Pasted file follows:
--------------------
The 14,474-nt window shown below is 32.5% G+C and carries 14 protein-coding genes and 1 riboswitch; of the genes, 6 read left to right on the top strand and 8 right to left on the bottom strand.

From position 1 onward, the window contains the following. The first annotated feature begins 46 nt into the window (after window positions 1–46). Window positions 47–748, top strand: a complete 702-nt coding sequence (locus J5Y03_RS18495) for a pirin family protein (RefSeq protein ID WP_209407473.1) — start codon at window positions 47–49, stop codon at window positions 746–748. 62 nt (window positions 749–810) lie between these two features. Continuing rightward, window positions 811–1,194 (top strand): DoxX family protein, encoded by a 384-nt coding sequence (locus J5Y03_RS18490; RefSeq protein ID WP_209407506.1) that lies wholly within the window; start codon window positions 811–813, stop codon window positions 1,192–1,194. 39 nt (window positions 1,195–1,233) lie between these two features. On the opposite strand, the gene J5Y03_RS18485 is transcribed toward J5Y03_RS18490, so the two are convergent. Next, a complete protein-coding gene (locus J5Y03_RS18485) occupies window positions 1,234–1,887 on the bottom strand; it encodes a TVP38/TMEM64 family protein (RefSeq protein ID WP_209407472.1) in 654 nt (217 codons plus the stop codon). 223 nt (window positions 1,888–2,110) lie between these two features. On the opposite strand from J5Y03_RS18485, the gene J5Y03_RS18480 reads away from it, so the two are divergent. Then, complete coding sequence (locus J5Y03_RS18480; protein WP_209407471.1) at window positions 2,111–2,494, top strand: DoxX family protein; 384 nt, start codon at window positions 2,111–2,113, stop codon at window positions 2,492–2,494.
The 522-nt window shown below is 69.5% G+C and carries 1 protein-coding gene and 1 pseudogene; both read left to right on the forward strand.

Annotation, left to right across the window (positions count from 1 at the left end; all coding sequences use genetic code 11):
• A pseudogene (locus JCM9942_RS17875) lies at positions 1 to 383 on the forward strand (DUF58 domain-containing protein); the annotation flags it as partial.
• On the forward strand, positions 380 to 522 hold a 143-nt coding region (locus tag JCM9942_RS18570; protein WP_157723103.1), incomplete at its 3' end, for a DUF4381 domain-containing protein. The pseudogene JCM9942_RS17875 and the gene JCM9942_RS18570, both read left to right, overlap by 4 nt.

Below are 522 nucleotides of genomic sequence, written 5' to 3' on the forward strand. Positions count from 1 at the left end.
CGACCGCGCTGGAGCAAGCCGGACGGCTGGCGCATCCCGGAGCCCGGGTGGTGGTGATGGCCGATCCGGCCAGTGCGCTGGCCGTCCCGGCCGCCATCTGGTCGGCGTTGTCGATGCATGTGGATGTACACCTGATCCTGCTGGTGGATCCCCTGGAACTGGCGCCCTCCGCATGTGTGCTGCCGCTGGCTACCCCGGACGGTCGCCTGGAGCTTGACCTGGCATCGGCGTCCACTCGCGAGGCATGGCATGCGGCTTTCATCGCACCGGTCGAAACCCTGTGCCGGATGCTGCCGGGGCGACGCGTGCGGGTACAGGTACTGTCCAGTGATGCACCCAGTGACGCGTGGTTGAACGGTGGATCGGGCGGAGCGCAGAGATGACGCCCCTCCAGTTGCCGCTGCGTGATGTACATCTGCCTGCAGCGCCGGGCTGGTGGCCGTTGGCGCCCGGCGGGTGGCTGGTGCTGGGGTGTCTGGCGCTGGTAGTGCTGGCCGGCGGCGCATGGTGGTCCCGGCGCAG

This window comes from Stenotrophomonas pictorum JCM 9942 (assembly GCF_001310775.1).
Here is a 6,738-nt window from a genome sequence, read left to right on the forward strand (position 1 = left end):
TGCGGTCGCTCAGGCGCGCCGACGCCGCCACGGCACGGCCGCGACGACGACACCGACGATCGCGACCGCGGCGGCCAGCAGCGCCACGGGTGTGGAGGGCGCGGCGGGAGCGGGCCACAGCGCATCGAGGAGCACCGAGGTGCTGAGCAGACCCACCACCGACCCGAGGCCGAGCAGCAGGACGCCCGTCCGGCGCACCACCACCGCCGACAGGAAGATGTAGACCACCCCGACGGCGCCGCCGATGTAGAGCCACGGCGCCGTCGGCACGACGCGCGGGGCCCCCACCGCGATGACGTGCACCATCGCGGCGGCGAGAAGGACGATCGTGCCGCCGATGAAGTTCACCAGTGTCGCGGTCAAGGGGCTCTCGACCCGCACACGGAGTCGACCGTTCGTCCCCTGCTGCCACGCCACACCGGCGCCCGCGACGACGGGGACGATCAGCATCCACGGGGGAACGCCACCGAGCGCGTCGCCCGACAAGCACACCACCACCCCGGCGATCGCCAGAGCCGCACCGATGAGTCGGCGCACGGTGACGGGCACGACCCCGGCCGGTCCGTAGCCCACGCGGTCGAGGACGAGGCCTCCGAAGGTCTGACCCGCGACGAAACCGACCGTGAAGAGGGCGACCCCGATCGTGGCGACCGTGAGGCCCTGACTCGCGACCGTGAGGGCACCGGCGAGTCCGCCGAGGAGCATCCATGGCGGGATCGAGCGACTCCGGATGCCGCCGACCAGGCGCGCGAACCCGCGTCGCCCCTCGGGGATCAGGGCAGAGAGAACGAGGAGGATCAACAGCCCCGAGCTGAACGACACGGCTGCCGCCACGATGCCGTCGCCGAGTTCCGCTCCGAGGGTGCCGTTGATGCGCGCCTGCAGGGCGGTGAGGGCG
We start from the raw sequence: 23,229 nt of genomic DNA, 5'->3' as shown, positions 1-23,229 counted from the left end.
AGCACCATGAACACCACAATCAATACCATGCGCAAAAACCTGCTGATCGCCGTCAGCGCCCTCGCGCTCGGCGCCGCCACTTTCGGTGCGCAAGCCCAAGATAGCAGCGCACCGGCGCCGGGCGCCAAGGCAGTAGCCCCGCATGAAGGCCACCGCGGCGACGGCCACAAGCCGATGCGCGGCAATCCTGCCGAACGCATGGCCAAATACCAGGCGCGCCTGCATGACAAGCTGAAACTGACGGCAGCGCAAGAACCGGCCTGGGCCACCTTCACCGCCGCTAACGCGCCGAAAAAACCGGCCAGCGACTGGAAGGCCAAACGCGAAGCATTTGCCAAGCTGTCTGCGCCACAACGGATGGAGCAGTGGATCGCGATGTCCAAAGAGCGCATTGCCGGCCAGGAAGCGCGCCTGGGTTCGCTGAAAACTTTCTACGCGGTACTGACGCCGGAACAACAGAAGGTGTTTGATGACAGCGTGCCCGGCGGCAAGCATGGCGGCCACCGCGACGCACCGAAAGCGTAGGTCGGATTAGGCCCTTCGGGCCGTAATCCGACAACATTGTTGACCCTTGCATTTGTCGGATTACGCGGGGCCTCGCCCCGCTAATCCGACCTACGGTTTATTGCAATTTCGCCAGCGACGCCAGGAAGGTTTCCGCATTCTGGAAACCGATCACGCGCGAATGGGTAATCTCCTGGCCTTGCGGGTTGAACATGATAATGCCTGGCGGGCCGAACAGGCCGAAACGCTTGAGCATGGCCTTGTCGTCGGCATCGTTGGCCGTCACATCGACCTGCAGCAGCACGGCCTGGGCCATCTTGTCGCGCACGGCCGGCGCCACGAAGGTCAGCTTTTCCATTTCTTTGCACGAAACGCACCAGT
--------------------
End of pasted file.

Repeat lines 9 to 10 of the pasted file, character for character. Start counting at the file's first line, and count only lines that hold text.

This window comes from Stenotrophomonas pictorum JCM 9942 (assembly GCF_001310775.1).
Here is a 6,738-nt window from a genome sequence, read left to right on the forward strand (position 1 = left end):